The only villagers left standing were the burned man and the one called Cowlick, who remained fixed to his original spot, punching one hand menacingly into an open palm. When Moribus took a step in his direction, he scampered into the pavilion like a mouse into a crevasse. The whole skirmish had not lasted a minute. Belatedly, Moribus broke into a sweat.
The leader coolly appraised Moribus as he reached into his back pocket for a fresh batch of chewing weed. Meanwhile, a couple of his men had struggled to their feet and seemed to be considering the wisdom of a second attempt. “Joris. Dugan. That’s enough,” said the burned man. “If this stranger wants to try his hand with the dragon, I say we leave him to it. We’ll see how sticks and stones fare against dragonfire. Either way, we’re sure to be rid of one of them.”
Moribus tucked away his slingshot. “Now that’s settled, perhaps this would be a good time to discuss the matter of my boon?”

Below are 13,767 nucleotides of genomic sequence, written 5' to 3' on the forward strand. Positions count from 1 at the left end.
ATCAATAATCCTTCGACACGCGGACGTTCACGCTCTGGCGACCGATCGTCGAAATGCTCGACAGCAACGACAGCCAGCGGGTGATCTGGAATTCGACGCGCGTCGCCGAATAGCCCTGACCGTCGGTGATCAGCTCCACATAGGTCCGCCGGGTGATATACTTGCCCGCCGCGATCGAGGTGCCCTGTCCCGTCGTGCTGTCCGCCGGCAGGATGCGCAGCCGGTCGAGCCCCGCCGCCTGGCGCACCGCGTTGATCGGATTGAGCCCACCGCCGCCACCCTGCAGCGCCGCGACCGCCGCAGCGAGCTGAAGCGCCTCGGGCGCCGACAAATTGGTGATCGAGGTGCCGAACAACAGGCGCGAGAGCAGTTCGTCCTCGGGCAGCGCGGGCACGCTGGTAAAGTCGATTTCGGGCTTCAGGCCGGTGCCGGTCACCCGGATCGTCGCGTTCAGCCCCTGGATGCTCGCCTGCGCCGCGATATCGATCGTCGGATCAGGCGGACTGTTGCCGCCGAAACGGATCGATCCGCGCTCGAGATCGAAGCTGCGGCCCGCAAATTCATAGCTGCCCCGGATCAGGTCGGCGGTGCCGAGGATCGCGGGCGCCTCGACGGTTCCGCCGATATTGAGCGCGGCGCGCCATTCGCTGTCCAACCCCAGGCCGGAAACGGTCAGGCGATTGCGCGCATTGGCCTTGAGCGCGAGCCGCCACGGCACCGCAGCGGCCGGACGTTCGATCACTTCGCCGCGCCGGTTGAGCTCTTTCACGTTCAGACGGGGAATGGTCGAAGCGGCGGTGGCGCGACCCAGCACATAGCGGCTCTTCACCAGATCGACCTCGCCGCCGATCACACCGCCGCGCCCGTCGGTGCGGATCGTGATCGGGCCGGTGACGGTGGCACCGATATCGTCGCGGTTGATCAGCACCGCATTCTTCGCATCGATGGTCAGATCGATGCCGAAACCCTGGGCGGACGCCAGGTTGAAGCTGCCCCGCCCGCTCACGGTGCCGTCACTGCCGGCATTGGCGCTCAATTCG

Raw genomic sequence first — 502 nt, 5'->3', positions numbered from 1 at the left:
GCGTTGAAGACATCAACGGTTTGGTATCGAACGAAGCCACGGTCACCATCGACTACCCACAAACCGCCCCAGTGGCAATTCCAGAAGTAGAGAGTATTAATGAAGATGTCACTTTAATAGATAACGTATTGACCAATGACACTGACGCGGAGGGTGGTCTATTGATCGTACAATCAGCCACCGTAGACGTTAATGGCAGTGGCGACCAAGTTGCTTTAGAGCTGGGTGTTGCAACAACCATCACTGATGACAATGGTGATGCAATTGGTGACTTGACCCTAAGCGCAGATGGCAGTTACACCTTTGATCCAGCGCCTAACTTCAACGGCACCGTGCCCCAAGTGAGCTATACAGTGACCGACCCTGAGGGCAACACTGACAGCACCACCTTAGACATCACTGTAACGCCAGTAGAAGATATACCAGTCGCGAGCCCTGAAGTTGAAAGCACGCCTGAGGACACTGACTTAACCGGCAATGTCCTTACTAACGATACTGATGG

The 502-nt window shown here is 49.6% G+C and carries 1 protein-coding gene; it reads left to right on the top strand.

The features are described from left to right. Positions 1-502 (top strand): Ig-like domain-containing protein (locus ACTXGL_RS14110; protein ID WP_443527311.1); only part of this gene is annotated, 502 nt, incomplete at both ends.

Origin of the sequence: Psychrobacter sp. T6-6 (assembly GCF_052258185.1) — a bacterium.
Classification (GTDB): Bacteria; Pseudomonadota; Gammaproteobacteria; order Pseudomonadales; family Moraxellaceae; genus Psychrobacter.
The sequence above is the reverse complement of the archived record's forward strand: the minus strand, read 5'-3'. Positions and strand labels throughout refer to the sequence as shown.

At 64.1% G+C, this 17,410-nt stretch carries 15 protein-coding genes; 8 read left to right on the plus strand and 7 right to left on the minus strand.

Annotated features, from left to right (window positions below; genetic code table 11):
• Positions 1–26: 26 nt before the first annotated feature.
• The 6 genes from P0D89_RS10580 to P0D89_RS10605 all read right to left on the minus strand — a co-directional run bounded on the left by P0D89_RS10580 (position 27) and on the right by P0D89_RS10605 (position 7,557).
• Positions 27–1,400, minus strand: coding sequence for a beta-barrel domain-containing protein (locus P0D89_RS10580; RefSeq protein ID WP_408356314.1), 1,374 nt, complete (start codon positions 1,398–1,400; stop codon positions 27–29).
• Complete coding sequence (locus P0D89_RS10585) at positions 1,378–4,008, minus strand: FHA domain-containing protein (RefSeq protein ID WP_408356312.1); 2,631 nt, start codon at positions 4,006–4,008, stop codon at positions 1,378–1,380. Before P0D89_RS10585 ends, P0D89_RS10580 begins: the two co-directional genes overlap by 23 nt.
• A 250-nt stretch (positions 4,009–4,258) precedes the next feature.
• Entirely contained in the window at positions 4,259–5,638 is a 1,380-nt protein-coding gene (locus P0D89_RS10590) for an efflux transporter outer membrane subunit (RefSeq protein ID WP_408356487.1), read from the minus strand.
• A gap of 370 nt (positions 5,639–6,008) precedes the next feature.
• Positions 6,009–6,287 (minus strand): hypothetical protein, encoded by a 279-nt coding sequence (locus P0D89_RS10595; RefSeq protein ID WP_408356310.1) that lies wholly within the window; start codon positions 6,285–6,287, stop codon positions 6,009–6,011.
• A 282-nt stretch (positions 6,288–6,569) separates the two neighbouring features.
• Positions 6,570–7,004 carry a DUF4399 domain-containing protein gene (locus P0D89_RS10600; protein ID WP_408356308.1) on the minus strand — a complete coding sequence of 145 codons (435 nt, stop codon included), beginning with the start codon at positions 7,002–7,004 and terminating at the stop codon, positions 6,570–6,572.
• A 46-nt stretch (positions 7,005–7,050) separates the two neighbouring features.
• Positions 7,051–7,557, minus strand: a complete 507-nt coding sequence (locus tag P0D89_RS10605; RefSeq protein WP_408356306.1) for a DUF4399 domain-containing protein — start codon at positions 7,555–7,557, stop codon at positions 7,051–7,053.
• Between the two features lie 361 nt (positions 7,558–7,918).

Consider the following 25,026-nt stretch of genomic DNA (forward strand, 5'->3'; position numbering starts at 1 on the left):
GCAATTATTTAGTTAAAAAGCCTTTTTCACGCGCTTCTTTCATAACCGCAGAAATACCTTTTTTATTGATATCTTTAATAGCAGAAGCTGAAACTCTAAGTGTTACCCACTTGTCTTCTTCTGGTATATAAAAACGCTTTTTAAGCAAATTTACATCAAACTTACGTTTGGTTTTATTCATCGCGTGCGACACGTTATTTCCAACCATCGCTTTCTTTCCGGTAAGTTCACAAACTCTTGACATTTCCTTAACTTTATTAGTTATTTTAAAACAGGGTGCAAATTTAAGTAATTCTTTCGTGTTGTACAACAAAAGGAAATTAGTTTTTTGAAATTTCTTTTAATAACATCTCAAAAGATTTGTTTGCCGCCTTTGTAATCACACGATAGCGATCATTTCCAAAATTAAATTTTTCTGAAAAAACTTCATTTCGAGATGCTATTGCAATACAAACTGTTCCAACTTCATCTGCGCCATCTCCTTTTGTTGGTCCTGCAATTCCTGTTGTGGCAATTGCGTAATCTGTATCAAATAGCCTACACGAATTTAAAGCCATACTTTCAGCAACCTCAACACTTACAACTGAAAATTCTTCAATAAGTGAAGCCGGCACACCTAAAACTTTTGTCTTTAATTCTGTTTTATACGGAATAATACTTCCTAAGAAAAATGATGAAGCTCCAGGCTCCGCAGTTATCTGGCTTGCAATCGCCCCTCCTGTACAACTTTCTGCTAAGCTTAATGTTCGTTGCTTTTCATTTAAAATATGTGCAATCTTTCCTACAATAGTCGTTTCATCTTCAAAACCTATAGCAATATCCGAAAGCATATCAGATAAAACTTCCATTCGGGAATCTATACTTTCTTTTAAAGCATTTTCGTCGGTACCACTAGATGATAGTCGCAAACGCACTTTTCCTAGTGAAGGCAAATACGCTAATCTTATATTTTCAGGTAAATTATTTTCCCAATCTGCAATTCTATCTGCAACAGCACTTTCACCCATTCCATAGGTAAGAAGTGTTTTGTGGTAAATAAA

“Where I come from, it’s customary to offer a dragonslayer a reward upon rendering of services.”
“I fear we’ve squandered all our gold on real knights,” the leader said with a sludge-colored smile.
“Not to fret,” Moribus replied, throwing a discreet wink toward the pavilion. “It’s not your gold I’m after.”
* * * * *
Moribus’s first dragon-kill was hardly the stuff of legends. The dragon was barely more than a fledgling, fresh from cutting its claws on its clutchmates. A grown man could have wrapped his arms around its torso. Though quick and strong, it was unschooled in tactics and hampered by an injury to its tail. Moribus, being inexperienced himself, made sloppy work of it, treating the townspeople to arousing spectacle. It was a shame the makeshift pavilion caught fire in the process. That did not, however, discourage him from conducting a brief but fiery romance with the burned man’s daughter.